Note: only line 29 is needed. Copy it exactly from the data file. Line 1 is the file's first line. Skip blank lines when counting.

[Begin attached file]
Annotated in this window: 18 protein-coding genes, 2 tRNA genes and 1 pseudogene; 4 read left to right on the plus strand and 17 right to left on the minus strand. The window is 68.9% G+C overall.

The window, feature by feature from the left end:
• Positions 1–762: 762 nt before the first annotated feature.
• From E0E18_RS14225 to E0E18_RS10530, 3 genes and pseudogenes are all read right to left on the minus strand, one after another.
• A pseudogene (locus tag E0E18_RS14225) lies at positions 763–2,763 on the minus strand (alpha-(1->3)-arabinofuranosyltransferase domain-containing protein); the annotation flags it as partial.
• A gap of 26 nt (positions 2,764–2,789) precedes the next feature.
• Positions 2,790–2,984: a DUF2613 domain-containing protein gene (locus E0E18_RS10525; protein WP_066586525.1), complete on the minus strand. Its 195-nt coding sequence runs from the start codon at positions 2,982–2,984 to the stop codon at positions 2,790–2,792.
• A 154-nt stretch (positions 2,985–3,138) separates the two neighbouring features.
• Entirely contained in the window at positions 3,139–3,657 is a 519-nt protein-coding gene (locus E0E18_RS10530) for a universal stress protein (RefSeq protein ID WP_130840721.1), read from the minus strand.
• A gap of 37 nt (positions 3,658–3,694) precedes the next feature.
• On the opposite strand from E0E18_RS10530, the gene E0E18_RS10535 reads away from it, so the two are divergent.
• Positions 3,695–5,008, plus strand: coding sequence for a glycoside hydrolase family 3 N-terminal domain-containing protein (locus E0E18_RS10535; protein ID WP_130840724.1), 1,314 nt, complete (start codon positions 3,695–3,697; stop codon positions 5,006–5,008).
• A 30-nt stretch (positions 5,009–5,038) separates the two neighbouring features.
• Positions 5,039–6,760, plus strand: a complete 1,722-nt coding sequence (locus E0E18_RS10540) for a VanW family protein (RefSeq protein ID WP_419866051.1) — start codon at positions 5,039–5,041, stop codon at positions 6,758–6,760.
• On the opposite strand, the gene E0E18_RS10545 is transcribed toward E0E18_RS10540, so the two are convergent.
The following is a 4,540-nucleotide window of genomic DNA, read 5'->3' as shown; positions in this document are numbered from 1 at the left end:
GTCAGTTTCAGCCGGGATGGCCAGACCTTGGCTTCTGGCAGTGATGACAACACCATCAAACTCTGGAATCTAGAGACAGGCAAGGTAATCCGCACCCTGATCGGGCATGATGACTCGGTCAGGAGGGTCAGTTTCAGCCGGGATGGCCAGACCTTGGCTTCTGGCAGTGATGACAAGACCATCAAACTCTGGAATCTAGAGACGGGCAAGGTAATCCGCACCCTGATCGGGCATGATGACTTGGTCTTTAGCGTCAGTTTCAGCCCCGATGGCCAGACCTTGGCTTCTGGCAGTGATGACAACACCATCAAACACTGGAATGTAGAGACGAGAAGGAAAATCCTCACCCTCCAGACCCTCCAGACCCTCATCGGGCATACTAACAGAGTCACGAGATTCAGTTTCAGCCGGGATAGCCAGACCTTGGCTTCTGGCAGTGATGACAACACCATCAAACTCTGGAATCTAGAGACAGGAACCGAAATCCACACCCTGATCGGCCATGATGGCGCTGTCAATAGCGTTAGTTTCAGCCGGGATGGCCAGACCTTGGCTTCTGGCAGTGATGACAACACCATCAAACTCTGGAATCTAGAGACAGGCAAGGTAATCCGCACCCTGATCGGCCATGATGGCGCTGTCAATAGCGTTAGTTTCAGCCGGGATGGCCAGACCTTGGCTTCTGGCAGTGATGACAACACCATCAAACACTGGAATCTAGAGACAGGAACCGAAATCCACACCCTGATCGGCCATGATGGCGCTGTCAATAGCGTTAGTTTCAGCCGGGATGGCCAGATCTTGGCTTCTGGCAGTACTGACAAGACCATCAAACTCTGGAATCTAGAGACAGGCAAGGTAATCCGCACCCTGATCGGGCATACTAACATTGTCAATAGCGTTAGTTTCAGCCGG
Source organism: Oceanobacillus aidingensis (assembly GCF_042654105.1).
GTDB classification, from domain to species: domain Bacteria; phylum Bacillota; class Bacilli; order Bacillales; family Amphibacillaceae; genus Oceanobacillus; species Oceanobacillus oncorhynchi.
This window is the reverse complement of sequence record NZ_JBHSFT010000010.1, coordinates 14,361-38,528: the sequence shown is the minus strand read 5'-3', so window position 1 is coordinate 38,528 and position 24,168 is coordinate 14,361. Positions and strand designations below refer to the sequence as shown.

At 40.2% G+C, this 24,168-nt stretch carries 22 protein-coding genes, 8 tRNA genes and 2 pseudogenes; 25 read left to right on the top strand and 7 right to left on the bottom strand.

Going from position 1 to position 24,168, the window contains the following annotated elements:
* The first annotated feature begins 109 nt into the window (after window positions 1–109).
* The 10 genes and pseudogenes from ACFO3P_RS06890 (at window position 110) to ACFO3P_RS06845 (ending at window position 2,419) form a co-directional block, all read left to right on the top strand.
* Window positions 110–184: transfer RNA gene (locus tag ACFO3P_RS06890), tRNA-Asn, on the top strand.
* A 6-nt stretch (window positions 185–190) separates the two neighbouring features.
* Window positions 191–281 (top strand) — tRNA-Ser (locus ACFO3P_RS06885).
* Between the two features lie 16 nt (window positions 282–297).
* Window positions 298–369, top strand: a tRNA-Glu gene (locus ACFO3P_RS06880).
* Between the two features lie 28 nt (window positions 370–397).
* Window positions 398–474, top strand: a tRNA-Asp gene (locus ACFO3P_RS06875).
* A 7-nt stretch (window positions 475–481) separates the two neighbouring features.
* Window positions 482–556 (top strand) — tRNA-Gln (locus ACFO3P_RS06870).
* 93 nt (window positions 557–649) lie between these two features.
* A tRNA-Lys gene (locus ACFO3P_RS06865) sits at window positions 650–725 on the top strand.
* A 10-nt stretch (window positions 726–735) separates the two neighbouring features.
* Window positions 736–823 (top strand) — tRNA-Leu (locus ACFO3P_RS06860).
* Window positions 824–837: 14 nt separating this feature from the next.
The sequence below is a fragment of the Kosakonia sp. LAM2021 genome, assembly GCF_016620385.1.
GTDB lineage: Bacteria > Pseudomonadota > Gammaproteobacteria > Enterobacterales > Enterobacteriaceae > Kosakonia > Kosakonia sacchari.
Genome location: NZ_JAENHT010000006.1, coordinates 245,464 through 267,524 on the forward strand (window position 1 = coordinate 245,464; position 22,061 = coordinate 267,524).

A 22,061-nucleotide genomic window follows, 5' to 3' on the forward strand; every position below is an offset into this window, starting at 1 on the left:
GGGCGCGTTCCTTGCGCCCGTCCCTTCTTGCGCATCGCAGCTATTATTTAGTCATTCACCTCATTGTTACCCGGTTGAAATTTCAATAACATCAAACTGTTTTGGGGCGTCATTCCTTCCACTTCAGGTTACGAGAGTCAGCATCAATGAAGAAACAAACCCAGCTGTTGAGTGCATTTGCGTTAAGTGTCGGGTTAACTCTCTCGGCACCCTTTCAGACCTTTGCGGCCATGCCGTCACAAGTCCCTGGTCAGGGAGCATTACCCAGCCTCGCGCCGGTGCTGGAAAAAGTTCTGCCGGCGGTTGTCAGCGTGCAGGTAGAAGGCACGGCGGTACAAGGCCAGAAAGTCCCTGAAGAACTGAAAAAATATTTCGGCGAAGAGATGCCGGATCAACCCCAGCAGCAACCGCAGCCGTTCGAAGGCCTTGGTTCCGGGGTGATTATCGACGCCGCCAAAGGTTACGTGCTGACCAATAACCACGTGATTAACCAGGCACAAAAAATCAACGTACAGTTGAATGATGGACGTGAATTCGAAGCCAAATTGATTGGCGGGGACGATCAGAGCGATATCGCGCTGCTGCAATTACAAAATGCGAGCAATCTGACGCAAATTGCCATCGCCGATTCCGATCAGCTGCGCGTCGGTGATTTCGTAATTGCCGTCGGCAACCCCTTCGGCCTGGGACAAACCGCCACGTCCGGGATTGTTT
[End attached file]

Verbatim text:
* Window positions 298–369, top strand: a tRNA-Glu gene (locus ACFO3P_RS06880).